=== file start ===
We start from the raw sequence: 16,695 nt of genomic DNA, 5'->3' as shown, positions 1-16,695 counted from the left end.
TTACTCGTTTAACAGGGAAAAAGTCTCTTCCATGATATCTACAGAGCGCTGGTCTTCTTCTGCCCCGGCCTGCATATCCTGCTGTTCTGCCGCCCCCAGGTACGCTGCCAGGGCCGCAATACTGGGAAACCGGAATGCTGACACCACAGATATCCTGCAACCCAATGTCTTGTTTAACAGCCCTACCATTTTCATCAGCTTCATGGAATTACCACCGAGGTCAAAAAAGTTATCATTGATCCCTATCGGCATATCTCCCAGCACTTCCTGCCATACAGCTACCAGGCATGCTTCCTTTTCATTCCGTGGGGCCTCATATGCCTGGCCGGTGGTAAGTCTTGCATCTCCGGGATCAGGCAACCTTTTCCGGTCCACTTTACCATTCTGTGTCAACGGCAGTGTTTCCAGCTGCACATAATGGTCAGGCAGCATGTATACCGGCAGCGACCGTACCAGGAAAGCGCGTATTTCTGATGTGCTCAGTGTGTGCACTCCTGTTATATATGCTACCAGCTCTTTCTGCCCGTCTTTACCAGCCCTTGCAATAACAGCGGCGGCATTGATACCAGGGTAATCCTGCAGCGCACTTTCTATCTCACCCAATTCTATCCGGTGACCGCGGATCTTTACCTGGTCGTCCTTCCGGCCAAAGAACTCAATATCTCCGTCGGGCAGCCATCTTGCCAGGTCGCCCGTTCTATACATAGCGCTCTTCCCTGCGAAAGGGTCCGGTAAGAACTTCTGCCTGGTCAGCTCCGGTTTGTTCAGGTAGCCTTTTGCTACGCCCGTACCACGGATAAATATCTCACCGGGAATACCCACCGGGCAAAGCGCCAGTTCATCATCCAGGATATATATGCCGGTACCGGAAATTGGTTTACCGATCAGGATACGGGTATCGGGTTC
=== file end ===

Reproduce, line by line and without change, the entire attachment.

We start from the raw sequence: 16,695 nt of genomic DNA, 5'->3' as shown, positions 1-16,695 counted from the left end.
TTACTCGTTTAACAGGGAAAAAGTCTCTTCCATGATATCTACAGAGCGCTGGTCTTCTTCTGCCCCGGCCTGCATATCCTGCTGTTCTGCCGCCCCCAGGTACGCTGCCAGGGCCGCAATACTGGGAAACCGGAATGCTGACACCACAGATATCCTGCAACCCAATGTCTTGTTTAACAGCCCTACCATTTTCATCAGCTTCATGGAATTACCACCGAGGTCAAAAAAGTTATCATTGATCCCTATCGGCATATCTCCCAGCACTTCCTGCCATACAGCTACCAGGCATGCTTCCTTTTCATTCCGTGGGGCCTCATATGCCTGGCCGGTGGTAAGTCTTGCATCTCCGGGATCAGGCAACCTTTTCCGGTCCACTTTACCATTCTGTGTCAACGGCAGTGTTTCCAGCTGCACATAATGGTCAGGCAGCATGTATACCGGCAGCGACCGTACCAGGAAAGCGCGTATTTCTGATGTGCTCAGTGTGTGCACTCCTGTTATATATGCTACCAGCTCTTTCTGCCCGTCTTTACCAGCCCTTGCAATAACAGCGGCGGCATTGATACCAGGGTAATCCTGCAGCGCACTTTCTATCTCACCCAATTCTATCCGGTGACCGCGGATCTTTACCTGGTCGTCCTTCCGGCCAAAGAACTCAATATCTCCGTCGGGCAGCCATCTTGCCAGGTCGCCCGTTCTATACATAGCGCTCTTCCCTGCGAAAGGGTCCGGTAAGAACTTCTGCCTGGTCAGCTCCGGTTTGTTCAGGTAGCCTTTTGCTACGCCCGTACCACGGATAAATATCTCACCGGGAATACCCACCGGGCAAAGCGCCAGTTCATCATCCAGGATATATATGCCGGTACCGGAAATTGGTTTACCGATCAGGATACGGGTATCGGGTTC